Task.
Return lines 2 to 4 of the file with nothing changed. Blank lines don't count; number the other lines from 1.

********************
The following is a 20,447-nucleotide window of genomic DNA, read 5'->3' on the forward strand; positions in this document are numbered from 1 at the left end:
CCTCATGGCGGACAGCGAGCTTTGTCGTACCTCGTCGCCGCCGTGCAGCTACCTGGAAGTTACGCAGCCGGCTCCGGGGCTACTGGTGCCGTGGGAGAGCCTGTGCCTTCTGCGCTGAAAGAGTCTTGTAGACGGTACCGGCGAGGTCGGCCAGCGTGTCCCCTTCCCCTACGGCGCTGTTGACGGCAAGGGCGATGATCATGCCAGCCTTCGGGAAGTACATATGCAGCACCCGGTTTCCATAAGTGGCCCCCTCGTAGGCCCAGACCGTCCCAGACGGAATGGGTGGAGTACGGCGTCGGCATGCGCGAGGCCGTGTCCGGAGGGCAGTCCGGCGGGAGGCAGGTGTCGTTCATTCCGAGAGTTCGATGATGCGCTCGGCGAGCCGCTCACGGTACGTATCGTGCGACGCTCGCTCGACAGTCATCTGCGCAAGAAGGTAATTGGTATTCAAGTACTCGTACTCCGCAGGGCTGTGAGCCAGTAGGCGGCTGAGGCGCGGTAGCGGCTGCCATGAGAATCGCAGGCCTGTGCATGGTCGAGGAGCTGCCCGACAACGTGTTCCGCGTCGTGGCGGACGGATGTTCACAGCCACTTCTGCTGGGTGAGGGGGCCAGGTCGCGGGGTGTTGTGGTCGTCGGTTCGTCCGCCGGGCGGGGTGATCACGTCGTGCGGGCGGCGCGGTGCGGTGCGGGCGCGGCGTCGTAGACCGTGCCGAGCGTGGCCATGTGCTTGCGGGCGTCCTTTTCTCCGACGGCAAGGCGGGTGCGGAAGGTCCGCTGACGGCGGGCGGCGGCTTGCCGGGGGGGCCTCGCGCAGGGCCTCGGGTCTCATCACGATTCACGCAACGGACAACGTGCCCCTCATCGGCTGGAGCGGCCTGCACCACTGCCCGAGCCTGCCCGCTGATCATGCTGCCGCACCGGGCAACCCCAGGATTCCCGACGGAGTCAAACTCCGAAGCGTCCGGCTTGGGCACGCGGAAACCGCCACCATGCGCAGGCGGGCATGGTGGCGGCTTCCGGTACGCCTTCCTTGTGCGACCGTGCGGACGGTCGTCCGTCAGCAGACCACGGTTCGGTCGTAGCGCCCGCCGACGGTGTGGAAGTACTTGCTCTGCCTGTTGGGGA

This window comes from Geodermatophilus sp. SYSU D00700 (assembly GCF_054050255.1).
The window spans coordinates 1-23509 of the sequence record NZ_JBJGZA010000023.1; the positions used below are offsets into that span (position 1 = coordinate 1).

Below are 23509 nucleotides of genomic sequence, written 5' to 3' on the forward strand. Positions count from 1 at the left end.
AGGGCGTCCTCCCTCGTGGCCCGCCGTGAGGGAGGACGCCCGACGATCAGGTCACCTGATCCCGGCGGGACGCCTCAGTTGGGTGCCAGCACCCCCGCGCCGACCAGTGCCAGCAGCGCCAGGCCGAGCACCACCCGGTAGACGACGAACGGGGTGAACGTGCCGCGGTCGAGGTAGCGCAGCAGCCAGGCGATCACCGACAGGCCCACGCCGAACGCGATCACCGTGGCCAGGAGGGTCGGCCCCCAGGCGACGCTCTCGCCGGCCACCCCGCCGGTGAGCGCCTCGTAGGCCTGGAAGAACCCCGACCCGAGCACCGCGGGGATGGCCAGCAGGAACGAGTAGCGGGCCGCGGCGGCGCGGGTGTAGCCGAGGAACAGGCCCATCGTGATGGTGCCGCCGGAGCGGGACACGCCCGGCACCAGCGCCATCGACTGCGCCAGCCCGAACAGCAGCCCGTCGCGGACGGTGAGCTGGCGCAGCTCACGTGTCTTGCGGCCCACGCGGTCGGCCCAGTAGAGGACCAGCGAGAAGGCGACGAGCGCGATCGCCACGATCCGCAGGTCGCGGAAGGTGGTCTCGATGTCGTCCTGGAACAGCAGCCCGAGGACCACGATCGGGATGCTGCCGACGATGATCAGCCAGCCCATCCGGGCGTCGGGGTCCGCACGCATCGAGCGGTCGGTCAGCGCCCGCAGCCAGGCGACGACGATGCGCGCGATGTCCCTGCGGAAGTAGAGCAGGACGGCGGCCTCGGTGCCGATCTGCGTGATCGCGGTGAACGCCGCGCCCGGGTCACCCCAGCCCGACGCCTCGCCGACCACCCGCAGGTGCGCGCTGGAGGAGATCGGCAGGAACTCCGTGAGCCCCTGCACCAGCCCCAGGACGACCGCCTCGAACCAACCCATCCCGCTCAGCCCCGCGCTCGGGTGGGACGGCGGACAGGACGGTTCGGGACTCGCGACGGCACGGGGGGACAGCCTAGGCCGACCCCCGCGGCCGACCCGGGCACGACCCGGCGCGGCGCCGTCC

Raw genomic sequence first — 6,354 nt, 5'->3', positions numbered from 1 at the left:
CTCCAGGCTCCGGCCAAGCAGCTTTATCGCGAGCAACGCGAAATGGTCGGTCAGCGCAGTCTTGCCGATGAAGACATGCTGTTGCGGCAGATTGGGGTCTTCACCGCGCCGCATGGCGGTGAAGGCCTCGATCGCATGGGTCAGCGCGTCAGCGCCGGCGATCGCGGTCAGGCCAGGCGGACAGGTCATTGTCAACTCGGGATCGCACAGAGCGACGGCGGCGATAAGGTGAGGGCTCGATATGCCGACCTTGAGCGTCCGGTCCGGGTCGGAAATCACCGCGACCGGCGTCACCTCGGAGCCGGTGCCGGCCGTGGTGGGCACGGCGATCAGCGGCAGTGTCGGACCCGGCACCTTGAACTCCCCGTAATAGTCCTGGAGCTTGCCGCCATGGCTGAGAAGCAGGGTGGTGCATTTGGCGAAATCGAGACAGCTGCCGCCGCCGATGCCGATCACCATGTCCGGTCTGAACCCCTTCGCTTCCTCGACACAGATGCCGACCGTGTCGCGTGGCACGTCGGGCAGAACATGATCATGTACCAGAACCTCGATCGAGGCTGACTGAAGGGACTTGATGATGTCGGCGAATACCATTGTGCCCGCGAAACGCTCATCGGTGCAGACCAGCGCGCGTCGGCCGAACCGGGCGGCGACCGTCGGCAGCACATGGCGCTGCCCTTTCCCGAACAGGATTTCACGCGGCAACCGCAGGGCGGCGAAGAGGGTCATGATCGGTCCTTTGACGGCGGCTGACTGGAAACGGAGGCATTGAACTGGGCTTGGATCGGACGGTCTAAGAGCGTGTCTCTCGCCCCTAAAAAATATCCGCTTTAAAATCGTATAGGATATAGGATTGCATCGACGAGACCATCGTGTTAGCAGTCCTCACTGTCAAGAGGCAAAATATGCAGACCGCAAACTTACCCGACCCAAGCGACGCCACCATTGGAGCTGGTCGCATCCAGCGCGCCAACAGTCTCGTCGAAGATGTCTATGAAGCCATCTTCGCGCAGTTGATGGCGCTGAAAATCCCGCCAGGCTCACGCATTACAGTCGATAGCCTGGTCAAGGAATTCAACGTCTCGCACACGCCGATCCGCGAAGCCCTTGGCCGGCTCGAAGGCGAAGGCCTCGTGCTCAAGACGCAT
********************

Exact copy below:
CCTCATGGCGGACAGCGAGCTTTGTCGTACCTCGTCGCCGCCGTGCAGCTACCTGGAAGTTACGCAGCCGGCTCCGGGGCTACTGGTGCCGTGGGAGAGCCTGTGCCTTCTGCGCTGAAAGAGTCTTGTAGACGGTACCGGCGAGGTCGGCCAGCGTGTCCCCTTCCCCTACGGCGCTGTTGACGGCAAGGGCGATGATCATGCCAGCCTTCGGGAAGTACATATGCAGCACCCGGTTTCCATAAGTGGCCCCCTCGTAGGCCCAGACCGTCCCAGACGGAATGGGTGGAGTACGGCGTCGGCATGCGCGAGGCCGTGTCCGGAGGGCAGTCCGGCGGGAGGCAGGTGTCGTTCATTCCGAGAGTTCGATGATGCGCTCGGCGAGCCGCTCACGGTACGTATCGTGCGACGCTCGCTCGACAGTCATCTGCGCAAGAAGGTAATTGGTATTCAAGTACTCGTACTCCGCAGGGCTGTGAGCCAGTAGGCGGCTGAGGCGCGGTAGCGGCTGCCATGAGAATCGCAGGCCTGTGCATGGTCGAGGAGCTGCCCGACAACGTGTTCCGCGTCGTGGCGGACGGATGTTCACAGCCACTTCTGCTGGGTGAGGGGGCCAGGTCGCGGGGTGTTGTGGTCGTCGGTTCGTCCGCCGGGCGGGGTGATCACGTCGTGCGGGCGGCGCGGTGCGGTGCGGGCGCGGCGTCGTAGACCGTGCCGAGCGTGGCCATGTGCTTGCGGGCGTCCTTTTCTCCGACGGCAAGGCGGGTGCGGAAGGTCCGCTGACGGCGGGCGGCGGCTTGCCGGGGGGGCCTCGCGCAGGGCCTCGGGTCTCATCACGATTCACGCAACGGACAACGTGCCCCTCATCGGCTGGAGCGGCCTGCACCACTGCCCGAGCCTGCCCGCTGATCATGCTGCCGCACCGGGCAACCCCAGGATTCCCGACGGAGTCAAACTCCGAAGCGTCCGGCTTGGGCACGCGGAAACCGCCACCATGCGCAGGCGGGCATGGTGGCGGCTTCCGGTACGCCTTCCTTGTGCGACCGTGCGGACGGTCGTCCGTCAGCAGACCACGGTTCGGTCGTAGCGCCCGCCGACGGTGTGGAAGTACTTGCTCTGCCTGTTGGGGA

This window comes from Geodermatophilus sp. SYSU D00700 (assembly GCF_054050255.1).
The window spans coordinates 1-23509 of the sequence record NZ_JBJGZA010000023.1; the positions used below are offsets into that span (position 1 = coordinate 1).